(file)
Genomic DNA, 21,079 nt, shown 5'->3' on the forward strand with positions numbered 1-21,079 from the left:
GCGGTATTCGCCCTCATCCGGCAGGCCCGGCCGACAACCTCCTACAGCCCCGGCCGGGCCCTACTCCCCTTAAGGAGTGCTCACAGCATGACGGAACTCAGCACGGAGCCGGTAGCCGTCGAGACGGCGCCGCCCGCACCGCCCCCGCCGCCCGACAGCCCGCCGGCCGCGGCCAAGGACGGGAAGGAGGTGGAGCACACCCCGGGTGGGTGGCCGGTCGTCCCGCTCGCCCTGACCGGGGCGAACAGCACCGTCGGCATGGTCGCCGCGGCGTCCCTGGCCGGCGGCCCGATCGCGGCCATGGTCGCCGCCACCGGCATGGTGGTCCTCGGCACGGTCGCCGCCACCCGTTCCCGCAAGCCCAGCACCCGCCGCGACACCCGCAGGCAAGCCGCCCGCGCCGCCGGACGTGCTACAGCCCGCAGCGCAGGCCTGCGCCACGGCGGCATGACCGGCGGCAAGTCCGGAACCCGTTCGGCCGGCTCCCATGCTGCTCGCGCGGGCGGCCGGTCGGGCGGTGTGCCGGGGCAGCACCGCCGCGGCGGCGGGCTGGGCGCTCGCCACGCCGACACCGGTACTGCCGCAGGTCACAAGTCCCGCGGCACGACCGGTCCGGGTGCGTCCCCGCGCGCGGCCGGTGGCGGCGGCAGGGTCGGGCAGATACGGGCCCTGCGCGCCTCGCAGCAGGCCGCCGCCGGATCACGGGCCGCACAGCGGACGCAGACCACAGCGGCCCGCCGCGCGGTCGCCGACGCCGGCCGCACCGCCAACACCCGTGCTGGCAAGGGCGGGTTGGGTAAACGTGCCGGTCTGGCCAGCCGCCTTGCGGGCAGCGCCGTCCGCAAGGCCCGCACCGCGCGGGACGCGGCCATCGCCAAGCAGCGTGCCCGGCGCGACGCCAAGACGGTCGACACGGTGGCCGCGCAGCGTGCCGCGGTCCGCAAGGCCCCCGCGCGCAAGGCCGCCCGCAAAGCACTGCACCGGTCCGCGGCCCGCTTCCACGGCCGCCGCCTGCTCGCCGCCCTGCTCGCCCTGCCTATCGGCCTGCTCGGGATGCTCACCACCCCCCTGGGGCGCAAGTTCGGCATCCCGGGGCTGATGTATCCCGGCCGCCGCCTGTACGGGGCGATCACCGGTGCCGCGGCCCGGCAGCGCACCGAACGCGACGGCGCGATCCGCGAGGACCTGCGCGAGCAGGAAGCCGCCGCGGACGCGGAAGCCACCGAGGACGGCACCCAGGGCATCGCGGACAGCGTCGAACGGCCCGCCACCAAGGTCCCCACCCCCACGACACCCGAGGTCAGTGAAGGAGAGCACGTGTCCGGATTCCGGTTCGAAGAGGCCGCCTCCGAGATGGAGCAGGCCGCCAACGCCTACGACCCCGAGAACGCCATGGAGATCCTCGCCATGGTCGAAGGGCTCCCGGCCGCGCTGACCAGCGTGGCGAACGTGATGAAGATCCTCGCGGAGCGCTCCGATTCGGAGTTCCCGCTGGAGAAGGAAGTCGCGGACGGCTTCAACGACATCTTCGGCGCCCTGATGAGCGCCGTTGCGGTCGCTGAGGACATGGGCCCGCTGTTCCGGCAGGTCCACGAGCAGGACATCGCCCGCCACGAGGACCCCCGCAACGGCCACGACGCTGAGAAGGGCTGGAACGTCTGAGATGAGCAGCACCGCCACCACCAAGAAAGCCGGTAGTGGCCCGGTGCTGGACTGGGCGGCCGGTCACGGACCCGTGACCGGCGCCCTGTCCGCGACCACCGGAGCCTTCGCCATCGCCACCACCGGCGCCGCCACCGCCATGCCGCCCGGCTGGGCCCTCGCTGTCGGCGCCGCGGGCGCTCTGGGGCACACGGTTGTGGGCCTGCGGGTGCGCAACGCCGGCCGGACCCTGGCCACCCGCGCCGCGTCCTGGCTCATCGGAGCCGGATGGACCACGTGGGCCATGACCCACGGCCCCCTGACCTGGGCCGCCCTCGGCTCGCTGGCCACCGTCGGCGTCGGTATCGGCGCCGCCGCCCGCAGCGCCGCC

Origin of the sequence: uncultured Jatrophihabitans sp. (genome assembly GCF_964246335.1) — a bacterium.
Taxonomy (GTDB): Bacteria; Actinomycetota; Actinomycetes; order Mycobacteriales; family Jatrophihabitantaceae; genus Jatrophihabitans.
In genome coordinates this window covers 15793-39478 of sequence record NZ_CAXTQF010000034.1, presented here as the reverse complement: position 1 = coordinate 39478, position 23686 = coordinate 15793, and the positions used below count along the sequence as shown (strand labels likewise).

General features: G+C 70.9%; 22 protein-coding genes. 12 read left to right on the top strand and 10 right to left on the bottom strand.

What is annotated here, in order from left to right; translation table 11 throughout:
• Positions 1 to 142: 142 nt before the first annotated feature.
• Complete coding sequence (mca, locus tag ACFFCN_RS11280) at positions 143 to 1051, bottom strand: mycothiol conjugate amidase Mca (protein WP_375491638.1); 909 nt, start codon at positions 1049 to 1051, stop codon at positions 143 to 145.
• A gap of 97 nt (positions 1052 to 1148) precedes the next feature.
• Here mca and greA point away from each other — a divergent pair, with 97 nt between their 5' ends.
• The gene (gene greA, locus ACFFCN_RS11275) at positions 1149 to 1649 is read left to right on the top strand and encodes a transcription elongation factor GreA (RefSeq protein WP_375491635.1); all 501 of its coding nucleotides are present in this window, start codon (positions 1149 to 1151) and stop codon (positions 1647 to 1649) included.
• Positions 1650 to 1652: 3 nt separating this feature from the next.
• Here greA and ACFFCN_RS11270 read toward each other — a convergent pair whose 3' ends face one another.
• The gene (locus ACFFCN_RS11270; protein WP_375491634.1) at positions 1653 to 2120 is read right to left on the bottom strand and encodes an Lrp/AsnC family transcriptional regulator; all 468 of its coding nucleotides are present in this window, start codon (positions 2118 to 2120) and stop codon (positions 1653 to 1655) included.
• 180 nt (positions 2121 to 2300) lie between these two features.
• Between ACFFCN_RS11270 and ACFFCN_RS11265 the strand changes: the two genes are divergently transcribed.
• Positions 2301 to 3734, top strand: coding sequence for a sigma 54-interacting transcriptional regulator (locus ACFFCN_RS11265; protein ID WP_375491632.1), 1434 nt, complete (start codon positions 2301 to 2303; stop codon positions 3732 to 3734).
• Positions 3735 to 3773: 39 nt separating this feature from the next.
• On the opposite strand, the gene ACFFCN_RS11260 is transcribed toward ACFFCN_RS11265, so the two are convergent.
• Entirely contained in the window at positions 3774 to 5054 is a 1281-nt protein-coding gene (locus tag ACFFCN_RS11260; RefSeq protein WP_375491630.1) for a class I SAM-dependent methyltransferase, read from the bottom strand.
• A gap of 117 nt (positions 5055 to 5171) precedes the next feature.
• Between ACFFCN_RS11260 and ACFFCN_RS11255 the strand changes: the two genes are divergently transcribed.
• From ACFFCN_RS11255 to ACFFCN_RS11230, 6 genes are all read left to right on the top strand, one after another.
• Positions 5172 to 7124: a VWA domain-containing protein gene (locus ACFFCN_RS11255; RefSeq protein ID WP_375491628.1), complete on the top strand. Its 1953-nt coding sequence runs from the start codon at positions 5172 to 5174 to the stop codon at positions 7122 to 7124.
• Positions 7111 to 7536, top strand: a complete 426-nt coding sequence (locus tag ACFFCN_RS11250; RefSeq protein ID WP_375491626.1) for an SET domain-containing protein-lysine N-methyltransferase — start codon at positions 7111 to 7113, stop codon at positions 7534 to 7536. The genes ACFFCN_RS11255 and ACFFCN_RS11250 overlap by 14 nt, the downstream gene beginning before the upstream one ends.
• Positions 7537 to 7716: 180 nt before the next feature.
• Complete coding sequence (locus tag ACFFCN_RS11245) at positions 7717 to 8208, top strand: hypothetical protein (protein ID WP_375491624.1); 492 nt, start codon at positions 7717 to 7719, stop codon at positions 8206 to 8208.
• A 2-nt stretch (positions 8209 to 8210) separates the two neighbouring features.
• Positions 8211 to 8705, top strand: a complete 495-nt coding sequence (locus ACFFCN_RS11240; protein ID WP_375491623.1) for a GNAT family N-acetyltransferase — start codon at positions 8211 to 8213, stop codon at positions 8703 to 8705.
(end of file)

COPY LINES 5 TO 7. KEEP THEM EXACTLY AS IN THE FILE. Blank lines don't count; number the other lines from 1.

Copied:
In genome coordinates this window covers 15793-39478 of sequence record NZ_CAXTQF010000034.1, presented here as the reverse complement: position 1 = coordinate 39478, position 23686 = coordinate 15793, and the positions used below count along the sequence as shown (strand labels likewise).

General features: G+C 70.9%; 22 protein-coding genes. 12 read left to right on the top strand and 10 right to left on the bottom strand.

What is annotated here, in order from left to right; translation table 11 throughout: